Pond barrow 50m north of A344 west of The Cursus

Overview

Heritage Category: Scheduled Monument

List Entry Number: 1010895

Date first listed: 10-Jun-1952

Date of most recent amendment: 20-Jun-1995

Map

Ordnance survey map of Pond barrow 50m north of A344 west of The Cursus
© Crown Copyright and database right 2018. All rights reserved. Ordnance Survey Licence number 100024900.
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Location

The building or site itself may lie within the boundary of more than one authority.

District: Wiltshire (Unitary Authority)

Parish: Winterbourne Stoke

National Grid Reference: SU 10435 42868

Summary

Legacy Record - This information may be included in the List Entry Details.

Reasons for Designation

A small number of areas in southern England appear to have acted as foci for ceremonial and ritual activity during the Neolithic and Bronze Age periods. Two of the best known and the earliest recognised areas are around Avebury and Stonehenge, now jointly designated as a World Heritage Site. The area of chalk downland which surrounds Stonehenge contains one of the densest and most varied groups of Neolithic and Bronze Age field monuments in Britain. Included within the area are Stonehenge itself, the Stonehenge cursus, the Durrington Walls henge, and a variety of burial monuments, many grouped into cemeteries. The area has been the subject of archaeological research since the 18th century when Stukeley recorded many of the monuments and partially excavated a number of the burial mounds. More recently, the collection of artefacts from the surfaces of ploughed fields has supplemented the evidence for ritual and burial by revealing the intensity of contemporary settlement and land-use. In view of the importance of the area, all ceremonial and sepulchral monuments of this period which retain significant archaeological remains are identified as nationally important.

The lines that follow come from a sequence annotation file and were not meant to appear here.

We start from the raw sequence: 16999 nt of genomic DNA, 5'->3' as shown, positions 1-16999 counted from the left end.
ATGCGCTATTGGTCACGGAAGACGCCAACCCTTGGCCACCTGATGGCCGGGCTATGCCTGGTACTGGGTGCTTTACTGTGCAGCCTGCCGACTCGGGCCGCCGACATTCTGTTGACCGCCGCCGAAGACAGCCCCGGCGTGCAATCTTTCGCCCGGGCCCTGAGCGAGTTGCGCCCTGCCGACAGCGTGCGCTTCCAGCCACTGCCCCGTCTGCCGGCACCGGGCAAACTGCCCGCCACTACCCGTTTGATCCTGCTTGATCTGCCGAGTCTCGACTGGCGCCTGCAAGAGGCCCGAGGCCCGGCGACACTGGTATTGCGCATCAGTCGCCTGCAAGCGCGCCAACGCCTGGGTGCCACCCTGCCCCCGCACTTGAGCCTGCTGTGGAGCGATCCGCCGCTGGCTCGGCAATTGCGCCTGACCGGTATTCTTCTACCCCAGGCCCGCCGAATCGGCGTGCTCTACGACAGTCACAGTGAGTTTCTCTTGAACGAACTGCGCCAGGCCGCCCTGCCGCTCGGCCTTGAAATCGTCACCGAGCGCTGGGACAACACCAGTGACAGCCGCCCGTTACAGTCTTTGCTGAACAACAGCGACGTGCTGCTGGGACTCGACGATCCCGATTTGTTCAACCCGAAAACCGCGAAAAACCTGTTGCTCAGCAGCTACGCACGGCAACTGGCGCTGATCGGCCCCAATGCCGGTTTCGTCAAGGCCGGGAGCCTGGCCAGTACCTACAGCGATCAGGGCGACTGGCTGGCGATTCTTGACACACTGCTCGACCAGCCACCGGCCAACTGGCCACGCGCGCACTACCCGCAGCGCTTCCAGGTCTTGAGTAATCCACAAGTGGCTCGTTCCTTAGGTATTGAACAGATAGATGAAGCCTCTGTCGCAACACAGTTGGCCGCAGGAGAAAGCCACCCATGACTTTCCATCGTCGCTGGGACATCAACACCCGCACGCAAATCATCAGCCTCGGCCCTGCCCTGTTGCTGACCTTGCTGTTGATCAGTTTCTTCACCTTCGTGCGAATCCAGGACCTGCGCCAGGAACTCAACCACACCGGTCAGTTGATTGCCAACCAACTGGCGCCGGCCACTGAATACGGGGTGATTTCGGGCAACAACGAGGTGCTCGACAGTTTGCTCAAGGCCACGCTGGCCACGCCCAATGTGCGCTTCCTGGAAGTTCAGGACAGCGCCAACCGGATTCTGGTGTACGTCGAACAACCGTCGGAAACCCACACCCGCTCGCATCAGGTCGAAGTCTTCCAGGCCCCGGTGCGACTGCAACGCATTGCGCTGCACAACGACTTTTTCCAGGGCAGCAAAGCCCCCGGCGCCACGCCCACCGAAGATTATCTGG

Pond barrows are ceremonial or funerary monuments of the Early to Middle Bronze Age, with most examples dating to between 1500 and 1000 BC. The term `barrow' is something of a misnomer as, rather than a mound, they were constructed as regular circular depressions with an embanked rim and occasionally an outer ditch or entrance through the bank. They occur either in isolation or within round barrow cemeteries. Pond barrows are the rarest form of round barrow with about 60 examples recorded nationally, and a distribution largely confined to Wiltshire and Dorset, many of which are in the Stonehenge area. As few examples have been excavated, they have a particularly high value for future study. Due to their rarity, all identified pond barrows will normally be considered to be of national importance. Despite having been levelled by cultivation, the pond barrow 50m north of the A344 on Winterbourne Stoke Down survives in the form of buried features and will contain archaeological remains and environmental evidence relating to the monument and the landscape in which it was constructed.

History

Legacy Record - This information may be included in the List Entry Details.

Details

The monument includes a levelled pond barrow located 50m north of the A344, west of The Cursus on a gentle south facing slope on Winterbourne Stoke Down. The barrow is now difficult to identify on the ground but the surrounding outer bank of the pond is visible as a circular chalk spread on aerial photographs from which the overall diameter is calculated to be 20m.

MAP EXTRACT The site of the monument is shown on the attached map extract. It includes a 2 metre boundary around the archaeological features, considered to be essential for the monument's support and preservation.

Legacy

The contents of this record have been generated from a legacy data system.

Legacy System number: 10467

Legacy System: RSM

Sources

Other

E/RC8 CM 145, Cambridge University Collection,

End of official listing